GSMP: Time to implement big ideas
WASHINGTON -- When Peruvian skateboarder Nancy Chavez found out she had been chosen as one of 16 international women to come to the U.S. with the Global Sports Mentoring Program, she was elated. But when the adventure sports enthusiast found out she would spend her three weeks with the LPGA, she was confused.
What was she -- a slightly rebellious, loudly funny woman who founded PeruSkateGirl in her home country -- going to do in a sport that requires silence on the backswing?
"I was like, oh my god, this is going to be such a mess," Chavez said, bringing laughter from those gathered for a luncheon at the Meridian International Center.
As if that weren't enough, Chavez encountered an alligator on a golf course on her first day. But she soon found out she had shared plenty in common with the two women she worked with, Heather Daly-Donofrio and Mindy Moore. For starters, they were not at all boring. And more importantly, they weren't bothered by alligators.
"Once we get beyond what we can read or see on a piece of paper, or what we assume we know," ESPN mentor Lori LeBas said, "the real connections really come through."
Monday, Chavez and the other participants, mentors and women who made the Global Sports Mentoring Program come together all gathered to share stories, laugh and reflect on their three-week whirlwind. Representatives from the State Department and espnW founder Laura Gentile also took part.
It's the second year for the program, administered through the University of Tennessee's Center for Sport, Peace and Society.
Sunday, the women had presented plans for implementing some of the ideas they have when they return home. Fatima Saleem, who will return to her life as a pioneering sports reporter in Pakistan this week, plans to start soccer programs for girls at three elementary schools. In a place where girls are not encouraged, or at times even allowed, to play sports, it will take work.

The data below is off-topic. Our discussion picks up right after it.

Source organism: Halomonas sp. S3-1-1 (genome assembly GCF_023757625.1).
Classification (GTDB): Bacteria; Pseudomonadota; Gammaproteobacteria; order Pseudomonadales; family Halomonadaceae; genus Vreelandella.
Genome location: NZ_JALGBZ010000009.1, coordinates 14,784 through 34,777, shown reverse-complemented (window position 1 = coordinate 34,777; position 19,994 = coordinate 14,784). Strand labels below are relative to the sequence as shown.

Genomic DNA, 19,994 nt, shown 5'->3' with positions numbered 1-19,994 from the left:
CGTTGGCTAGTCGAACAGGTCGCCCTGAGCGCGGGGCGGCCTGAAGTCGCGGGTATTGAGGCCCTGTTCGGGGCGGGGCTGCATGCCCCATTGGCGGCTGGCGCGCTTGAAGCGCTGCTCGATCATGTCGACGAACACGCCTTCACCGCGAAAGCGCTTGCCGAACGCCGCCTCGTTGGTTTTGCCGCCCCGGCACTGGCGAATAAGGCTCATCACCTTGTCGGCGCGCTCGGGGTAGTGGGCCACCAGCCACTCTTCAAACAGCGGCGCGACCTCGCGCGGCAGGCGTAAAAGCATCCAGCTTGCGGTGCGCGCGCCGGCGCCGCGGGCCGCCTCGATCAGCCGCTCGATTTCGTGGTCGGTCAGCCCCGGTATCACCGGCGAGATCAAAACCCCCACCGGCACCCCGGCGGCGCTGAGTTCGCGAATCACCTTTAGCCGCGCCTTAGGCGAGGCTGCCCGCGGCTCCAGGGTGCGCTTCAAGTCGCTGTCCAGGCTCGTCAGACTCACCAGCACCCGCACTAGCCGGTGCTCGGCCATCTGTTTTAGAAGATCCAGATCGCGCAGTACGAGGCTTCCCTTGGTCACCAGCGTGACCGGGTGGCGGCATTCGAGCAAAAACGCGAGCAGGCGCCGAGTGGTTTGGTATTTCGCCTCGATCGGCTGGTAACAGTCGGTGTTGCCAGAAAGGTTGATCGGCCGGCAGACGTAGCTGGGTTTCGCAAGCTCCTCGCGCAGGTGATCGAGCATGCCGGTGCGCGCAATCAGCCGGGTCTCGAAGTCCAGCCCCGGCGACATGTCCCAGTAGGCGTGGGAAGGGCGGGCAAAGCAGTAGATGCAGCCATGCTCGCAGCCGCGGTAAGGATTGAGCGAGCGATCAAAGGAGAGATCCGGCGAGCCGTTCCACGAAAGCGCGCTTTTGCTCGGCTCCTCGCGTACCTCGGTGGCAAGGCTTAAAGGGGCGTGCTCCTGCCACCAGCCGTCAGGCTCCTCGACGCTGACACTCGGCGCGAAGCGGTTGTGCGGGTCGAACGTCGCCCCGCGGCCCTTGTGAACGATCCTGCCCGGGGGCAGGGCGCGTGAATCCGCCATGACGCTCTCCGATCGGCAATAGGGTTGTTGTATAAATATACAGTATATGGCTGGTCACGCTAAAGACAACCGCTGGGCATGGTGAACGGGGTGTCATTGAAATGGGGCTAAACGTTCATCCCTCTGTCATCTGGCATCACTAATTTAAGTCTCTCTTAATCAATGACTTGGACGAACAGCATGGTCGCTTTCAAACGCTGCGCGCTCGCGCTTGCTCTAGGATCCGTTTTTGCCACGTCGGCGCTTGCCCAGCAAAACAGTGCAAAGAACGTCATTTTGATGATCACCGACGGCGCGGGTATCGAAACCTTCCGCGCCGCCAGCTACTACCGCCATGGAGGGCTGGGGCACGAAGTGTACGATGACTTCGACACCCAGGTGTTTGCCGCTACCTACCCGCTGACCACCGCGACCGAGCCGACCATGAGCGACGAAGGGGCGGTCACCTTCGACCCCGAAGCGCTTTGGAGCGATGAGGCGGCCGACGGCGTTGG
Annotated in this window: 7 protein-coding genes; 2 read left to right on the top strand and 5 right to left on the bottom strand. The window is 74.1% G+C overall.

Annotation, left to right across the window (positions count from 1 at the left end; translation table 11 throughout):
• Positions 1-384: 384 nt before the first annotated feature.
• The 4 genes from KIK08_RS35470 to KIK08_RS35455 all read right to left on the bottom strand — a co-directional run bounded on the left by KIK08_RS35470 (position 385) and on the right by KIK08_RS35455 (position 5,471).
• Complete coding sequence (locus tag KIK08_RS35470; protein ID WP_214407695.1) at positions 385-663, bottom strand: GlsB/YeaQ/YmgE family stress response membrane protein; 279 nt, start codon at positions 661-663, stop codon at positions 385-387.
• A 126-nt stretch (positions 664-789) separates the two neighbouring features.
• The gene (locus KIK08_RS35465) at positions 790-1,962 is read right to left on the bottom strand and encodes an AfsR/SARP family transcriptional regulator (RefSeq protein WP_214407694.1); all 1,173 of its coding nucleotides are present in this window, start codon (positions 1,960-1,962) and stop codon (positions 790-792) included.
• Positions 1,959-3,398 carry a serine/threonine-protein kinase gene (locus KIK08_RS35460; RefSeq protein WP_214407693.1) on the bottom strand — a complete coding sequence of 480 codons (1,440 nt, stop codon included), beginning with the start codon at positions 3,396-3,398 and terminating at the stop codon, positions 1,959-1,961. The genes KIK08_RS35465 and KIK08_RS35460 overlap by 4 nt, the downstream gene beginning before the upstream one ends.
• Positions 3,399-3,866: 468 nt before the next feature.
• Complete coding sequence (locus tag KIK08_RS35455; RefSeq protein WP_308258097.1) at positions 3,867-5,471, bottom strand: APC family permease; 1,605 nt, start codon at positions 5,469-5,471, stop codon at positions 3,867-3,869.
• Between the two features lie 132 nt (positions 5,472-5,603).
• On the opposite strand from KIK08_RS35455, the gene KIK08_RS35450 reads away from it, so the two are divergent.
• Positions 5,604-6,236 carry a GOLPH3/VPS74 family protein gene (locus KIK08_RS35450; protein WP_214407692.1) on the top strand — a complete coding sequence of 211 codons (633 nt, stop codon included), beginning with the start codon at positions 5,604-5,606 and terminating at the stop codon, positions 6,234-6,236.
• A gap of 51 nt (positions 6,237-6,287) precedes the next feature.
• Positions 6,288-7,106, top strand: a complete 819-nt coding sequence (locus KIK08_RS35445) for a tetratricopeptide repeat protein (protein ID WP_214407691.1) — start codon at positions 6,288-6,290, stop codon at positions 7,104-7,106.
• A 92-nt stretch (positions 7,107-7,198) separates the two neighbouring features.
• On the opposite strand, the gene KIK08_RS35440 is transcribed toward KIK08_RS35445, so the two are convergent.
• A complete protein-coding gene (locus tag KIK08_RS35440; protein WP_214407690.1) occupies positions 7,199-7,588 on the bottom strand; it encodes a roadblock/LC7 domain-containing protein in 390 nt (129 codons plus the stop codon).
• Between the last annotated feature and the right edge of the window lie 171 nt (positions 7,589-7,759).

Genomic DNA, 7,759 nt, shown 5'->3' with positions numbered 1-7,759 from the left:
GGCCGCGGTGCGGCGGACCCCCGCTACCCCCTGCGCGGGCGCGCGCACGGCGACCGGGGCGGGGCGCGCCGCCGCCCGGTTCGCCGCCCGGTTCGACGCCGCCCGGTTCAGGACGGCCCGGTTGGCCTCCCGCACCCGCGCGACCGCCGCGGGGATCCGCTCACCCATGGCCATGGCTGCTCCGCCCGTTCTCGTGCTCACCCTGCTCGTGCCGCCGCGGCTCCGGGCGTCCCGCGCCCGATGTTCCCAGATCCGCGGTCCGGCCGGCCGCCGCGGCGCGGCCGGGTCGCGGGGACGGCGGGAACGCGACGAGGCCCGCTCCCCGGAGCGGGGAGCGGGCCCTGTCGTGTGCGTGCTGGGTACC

ESPN senior vice-president of production Jodi Markley, a mentor who worked with Saleem, said she got a great deal of perspective. At one point in the program, Markley and Saleem were brought to the front of the room to talk about the experience and Markley said to Saleem, "I got so much more out of this than you possibly could have."
There were a dozen stories of connections. Aisha Nassanga, a sports reporter in Uganda who spent her time with Allyson Park at The Coca-Cola Company, found she was so scheduled that one visitor joked her itinerary looked like Coke's strategic plan for the next 10 years. Asked if she had time for ice cream, Nassanga cheekily said, "Let me check my schedule."
The program invited back one of the inaugural 2012 class, Grace Kiraguri, to talk about her experience. Kiraguri, who owns a sports marketing and event firm in Kenya, told the women a story from her country.
The lion wakes up in the morning and knows he has to hunt a gazelle to live, Kiraguri said. The gazelle wakes up and knows he must outrun the lion to live.
"Whether you are the lion or the gazelle, you have to choose," Kiraguri explained, "but either way, you have to run."
And that was the message she sent the attendees home with: It is their time to run and implement their plans in their home countries, repay the mentorship they have received by offering it to the women who need it.
"We don't know where the next big idea that changes the world is going to come from," WNBA president Laurel Richie said in a video produced about the program.
But with the Global Sports Mentoring Program in place, there are a few more women in the world working to come up with it.